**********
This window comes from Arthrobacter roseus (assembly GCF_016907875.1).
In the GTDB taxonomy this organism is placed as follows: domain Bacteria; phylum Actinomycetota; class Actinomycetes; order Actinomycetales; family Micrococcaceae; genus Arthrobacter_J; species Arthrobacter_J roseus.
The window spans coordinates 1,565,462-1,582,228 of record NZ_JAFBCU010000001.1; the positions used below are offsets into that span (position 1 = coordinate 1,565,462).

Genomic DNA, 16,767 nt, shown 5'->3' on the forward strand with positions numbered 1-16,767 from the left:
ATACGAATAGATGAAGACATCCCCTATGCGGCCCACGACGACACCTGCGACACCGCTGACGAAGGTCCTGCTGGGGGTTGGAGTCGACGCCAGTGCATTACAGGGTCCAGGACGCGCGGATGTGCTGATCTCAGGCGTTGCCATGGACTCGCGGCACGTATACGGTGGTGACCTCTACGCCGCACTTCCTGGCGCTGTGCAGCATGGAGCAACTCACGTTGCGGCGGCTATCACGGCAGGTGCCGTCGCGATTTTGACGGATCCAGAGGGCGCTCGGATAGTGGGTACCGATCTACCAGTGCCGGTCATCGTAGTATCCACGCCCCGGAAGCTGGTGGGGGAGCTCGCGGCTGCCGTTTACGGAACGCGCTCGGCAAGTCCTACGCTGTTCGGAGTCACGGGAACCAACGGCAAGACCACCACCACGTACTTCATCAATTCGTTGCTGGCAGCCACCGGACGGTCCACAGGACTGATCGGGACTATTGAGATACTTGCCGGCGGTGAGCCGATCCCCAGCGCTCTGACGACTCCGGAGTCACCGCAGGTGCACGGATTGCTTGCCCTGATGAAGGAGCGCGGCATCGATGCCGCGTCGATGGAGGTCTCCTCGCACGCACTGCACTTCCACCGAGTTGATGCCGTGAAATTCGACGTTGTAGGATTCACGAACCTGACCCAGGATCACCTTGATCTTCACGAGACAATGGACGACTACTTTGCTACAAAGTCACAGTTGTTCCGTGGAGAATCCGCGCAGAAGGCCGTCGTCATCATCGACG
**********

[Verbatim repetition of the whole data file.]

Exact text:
This window comes from Arthrobacter roseus (assembly GCF_016907875.1).
In the GTDB taxonomy this organism is placed as follows: domain Bacteria; phylum Actinomycetota; class Actinomycetes; order Actinomycetales; family Micrococcaceae; genus Arthrobacter_J; species Arthrobacter_J roseus.
The window spans coordinates 1,565,462-1,582,228 of record NZ_JAFBCU010000001.1; the positions used below are offsets into that span (position 1 = coordinate 1,565,462).

Genomic DNA, 16,767 nt, shown 5'->3' on the forward strand with positions numbered 1-16,767 from the left:
ATACGAATAGATGAAGACATCCCCTATGCGGCCCACGACGACACCTGCGACACCGCTGACGAAGGTCCTGCTGGGGGTTGGAGTCGACGCCAGTGCATTACAGGGTCCAGGACGCGCGGATGTGCTGATCTCAGGCGTTGCCATGGACTCGCGGCACGTATACGGTGGTGACCTCTACGCCGCACTTCCTGGCGCTGTGCAGCATGGAGCAACTCACGTTGCGGCGGCTATCACGGCAGGTGCCGTCGCGATTTTGACGGATCCAGAGGGCGCTCGGATAGTGGGTACCGATCTACCAGTGCCGGTCATCGTAGTATCCACGCCCCGGAAGCTGGTGGGGGAGCTCGCGGCTGCCGTTTACGGAACGCGCTCGGCAAGTCCTACGCTGTTCGGAGTCACGGGAACCAACGGCAAGACCACCACCACGTACTTCATCAATTCGTTGCTGGCAGCCACCGGACGGTCCACAGGACTGATCGGGACTATTGAGATACTTGCCGGCGGTGAGCCGATCCCCAGCGCTCTGACGACTCCGGAGTCACCGCAGGTGCACGGATTGCTTGCCCTGATGAAGGAGCGCGGCATCGATGCCGCGTCGATGGAGGTCTCCTCGCACGCACTGCACTTCCACCGAGTTGATGCCGTGAAATTCGACGTTGTAGGATTCACGAACCTGACCCAGGATCACCTTGATCTTCACGAGACAATGGACGACTACTTTGCTACAAAGTCACAGTTGTTCCGTGGAGAATCCGCGCAGAAGGCCGTCGTCATCATCGACG